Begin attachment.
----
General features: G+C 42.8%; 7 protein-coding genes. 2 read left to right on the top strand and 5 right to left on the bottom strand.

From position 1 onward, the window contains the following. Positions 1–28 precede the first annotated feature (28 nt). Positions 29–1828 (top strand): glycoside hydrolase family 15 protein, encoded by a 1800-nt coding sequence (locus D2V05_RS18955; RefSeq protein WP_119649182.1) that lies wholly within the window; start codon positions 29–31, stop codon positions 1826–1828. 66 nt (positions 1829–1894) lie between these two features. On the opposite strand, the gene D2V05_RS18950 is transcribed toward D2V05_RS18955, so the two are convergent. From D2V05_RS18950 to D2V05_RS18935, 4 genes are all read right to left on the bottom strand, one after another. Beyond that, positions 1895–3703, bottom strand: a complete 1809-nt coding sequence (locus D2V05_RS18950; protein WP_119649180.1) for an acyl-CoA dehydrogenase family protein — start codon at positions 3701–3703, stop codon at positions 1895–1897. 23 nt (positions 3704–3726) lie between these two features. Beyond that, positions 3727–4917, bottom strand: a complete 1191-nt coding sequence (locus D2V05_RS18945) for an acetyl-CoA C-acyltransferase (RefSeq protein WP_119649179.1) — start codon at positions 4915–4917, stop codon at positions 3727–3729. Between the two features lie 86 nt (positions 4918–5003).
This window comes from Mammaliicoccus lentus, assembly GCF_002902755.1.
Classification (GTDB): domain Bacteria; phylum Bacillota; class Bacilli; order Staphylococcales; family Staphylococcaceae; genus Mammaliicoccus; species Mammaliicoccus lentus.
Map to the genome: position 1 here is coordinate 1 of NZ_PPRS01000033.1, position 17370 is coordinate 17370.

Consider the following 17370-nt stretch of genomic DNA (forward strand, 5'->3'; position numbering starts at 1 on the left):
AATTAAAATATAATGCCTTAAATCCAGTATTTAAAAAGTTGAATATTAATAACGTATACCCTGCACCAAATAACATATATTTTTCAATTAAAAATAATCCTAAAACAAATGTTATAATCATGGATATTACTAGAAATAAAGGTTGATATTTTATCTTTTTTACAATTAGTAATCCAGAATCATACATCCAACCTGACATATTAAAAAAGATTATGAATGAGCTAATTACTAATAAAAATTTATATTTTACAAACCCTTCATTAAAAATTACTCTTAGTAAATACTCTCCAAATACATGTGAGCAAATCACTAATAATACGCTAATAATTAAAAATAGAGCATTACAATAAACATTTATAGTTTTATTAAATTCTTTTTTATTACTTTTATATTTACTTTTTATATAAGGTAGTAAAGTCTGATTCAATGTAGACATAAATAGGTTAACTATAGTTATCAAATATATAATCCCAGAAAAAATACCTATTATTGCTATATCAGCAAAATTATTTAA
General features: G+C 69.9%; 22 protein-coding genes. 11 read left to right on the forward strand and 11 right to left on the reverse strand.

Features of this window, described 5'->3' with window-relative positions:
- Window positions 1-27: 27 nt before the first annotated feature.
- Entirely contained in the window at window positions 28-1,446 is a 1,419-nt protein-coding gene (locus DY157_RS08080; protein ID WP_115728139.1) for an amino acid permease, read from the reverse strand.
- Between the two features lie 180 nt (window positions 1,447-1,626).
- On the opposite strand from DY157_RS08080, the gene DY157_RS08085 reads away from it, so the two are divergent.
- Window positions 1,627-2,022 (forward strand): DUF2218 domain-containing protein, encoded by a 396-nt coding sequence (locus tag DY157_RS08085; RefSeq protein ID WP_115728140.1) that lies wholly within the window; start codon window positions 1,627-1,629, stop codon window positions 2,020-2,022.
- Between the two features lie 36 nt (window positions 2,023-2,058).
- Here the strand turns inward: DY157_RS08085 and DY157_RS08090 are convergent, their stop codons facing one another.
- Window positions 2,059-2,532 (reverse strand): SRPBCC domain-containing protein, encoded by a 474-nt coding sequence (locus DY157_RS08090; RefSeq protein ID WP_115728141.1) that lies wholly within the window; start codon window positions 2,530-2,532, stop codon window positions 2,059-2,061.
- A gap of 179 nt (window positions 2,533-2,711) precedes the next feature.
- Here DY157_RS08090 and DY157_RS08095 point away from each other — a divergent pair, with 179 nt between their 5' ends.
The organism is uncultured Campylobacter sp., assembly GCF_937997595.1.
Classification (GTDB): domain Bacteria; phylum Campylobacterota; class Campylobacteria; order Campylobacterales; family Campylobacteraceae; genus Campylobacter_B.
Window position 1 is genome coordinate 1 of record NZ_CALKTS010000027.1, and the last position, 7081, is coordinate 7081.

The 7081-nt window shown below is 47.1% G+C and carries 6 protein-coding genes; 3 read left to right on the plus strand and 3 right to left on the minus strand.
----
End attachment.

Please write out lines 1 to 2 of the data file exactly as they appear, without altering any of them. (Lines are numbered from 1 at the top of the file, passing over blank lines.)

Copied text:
General features: G+C 42.8%; 7 protein-coding genes. 2 read left to right on the top strand and 5 right to left on the bottom strand.

From position 1 onward, the window contains the following. Positions 1–28 precede the first annotated feature (28 nt). Positions 29–1828 (top strand): glycoside hydrolase family 15 protein, encoded by a 1800-nt coding sequence (locus D2V05_RS18955; RefSeq protein WP_119649182.1) that lies wholly within the window; start codon positions 29–31, stop codon positions 1826–1828. 66 nt (positions 1829–1894) lie between these two features. On the opposite strand, the gene D2V05_RS18950 is transcribed toward D2V05_RS18955, so the two are convergent. From D2V05_RS18950 to D2V05_RS18935, 4 genes are all read right to left on the bottom strand, one after another. Beyond that, positions 1895–3703, bottom strand: a complete 1809-nt coding sequence (locus D2V05_RS18950; protein WP_119649180.1) for an acyl-CoA dehydrogenase family protein — start codon at positions 3701–3703, stop codon at positions 1895–1897. 23 nt (positions 3704–3726) lie between these two features. Beyond that, positions 3727–4917, bottom strand: a complete 1191-nt coding sequence (locus D2V05_RS18945) for an acetyl-CoA C-acyltransferase (RefSeq protein WP_119649179.1) — start codon at positions 4915–4917, stop codon at positions 3727–3729. Between the two features lie 86 nt (positions 4918–5003).